The Huntington Town Board filed a lawsuit Wednesday against the town highway superintendent, accusing him of ignoring town hiring procedures when he added eight workers to his staff in December and last month.
The hiring procedures require town board approval before money can be released for a position that has been vacant. In the 2010 budget approved in November, the board voted to freeze salaries of elected and appointed officials as well as a delay filling 25 vacancies until mid-2010.
The lawsuit aims to prevent Highway Superintendent William Naughton from attempting to fill vacancies or hire independent contractors without obtaining board approval.
"The board has to 'release' the job," said Supervisor Frank Petrone, a policy he said was put in place "so everybody would have to adhere to it. It's the fiscal policy of the board. The board will determine what positions should be filled and at what point."
According to the lawsuit, Naughton filled the vacancies in late December and early last month without approval and without posting the jobs as required.
Petrone said when the workers showed up at the town personnel office, they were told the jobs did not exist. The lawsuit says the men were later notified in writing that they were not employees of the town and "were providing services at their own risk."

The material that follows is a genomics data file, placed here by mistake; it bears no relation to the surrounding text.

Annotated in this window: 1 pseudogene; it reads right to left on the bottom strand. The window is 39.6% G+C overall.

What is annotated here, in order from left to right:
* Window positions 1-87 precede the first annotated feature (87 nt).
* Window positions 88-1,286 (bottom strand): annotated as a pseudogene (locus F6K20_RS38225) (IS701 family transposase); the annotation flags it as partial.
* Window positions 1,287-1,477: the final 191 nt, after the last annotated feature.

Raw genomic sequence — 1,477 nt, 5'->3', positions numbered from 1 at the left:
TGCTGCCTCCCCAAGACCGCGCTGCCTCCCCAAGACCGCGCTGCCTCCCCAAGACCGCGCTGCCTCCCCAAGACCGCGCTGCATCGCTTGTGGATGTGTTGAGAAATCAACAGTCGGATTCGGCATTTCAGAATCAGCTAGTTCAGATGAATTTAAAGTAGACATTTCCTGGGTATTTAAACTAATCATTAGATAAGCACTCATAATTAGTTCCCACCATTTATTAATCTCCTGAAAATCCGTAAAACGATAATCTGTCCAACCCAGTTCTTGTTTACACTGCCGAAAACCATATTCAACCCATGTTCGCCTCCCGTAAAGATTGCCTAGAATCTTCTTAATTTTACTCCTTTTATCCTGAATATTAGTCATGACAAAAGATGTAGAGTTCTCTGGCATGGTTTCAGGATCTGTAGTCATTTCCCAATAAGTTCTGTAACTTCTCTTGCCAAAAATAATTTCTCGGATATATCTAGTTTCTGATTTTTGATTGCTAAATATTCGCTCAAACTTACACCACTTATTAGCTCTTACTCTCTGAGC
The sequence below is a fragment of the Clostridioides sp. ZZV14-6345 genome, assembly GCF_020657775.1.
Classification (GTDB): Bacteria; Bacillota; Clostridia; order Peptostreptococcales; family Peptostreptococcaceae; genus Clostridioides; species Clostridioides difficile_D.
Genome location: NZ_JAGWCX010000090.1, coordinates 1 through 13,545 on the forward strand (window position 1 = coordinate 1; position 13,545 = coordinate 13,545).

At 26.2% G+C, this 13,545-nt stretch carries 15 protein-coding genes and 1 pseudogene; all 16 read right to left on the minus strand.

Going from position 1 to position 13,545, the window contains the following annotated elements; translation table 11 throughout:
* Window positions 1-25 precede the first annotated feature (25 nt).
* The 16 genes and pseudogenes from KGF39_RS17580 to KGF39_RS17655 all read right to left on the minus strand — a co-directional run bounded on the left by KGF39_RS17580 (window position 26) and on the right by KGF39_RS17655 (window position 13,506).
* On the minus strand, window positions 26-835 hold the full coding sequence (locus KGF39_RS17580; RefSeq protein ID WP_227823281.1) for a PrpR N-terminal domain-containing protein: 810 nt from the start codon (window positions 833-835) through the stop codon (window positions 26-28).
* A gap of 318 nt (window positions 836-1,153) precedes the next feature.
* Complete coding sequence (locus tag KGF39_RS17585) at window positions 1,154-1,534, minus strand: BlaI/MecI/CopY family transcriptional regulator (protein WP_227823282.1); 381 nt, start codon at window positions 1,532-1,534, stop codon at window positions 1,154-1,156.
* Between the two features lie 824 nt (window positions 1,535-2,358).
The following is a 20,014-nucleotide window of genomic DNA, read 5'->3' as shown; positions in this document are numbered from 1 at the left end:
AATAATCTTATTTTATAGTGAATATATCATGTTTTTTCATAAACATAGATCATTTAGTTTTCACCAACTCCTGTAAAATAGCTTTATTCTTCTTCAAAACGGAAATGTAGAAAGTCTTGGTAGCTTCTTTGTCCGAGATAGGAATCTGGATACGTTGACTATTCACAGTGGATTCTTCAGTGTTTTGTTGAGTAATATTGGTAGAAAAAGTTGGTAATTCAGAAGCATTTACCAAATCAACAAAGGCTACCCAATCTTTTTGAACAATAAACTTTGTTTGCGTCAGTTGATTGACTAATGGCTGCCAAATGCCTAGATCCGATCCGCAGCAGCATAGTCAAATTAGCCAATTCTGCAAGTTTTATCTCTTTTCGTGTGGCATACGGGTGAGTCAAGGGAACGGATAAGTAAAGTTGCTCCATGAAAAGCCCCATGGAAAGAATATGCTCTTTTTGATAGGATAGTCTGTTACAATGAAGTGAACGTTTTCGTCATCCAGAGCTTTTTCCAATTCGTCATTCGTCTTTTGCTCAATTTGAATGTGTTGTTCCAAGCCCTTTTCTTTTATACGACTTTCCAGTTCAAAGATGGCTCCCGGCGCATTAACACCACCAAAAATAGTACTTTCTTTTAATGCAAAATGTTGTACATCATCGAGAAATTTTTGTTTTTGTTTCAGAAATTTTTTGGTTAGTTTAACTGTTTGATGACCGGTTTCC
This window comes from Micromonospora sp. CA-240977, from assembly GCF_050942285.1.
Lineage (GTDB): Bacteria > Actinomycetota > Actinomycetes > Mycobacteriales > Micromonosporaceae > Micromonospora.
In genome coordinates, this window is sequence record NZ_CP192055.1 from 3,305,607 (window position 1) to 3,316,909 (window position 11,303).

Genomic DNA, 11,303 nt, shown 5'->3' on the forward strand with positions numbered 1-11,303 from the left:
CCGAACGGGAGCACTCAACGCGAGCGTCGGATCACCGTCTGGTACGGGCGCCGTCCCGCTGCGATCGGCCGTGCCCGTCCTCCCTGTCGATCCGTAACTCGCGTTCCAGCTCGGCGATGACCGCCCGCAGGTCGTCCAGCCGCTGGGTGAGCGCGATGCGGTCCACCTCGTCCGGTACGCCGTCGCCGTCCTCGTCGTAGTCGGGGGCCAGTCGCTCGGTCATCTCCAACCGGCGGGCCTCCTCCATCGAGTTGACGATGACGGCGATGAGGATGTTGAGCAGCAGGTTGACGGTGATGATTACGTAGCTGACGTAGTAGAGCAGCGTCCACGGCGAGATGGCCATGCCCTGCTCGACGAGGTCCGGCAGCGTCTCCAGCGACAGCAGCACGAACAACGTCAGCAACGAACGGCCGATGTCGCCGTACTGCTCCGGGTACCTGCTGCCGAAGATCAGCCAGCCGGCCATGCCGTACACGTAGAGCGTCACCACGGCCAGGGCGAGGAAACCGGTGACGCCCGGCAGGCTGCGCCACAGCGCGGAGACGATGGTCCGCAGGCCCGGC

Naughton then attempted, unsuccessfully, to process vouchers to pay six of the workers as independent contractors.
"If he had followed the procedures," town spokesman A.J. Carter said, "if he had come to the town board and talked about his needs and understood the need to balance town finances, it's very likely he would have gotten some if not all of the jobs he requested over a period of time."
Naughton, who has been highway superintendent for 21 years, declined to comment "as this is a legal matter." He referred calls to his attorney, Thomas Levin of Meyer, Suozzi, English & Klein in Garden City.
Levin said Naughton's position "is they are interfering with his ability to run his department as an elected official. He intends to vigorously defend the lawsuit and file a counter claim."
The board voted Wednesday to hire a private attorney to represent Naughton to avoid a potential conflict of interest. He will be offered a list of four who have agreed to accept a $200 hourly rate.
But Levin said the town doesn't have the right "to tell him what attorneys they will allow to defend him when they sue him. Our position is he does not have to pick one of those people; he is entitled to pick his own attorney."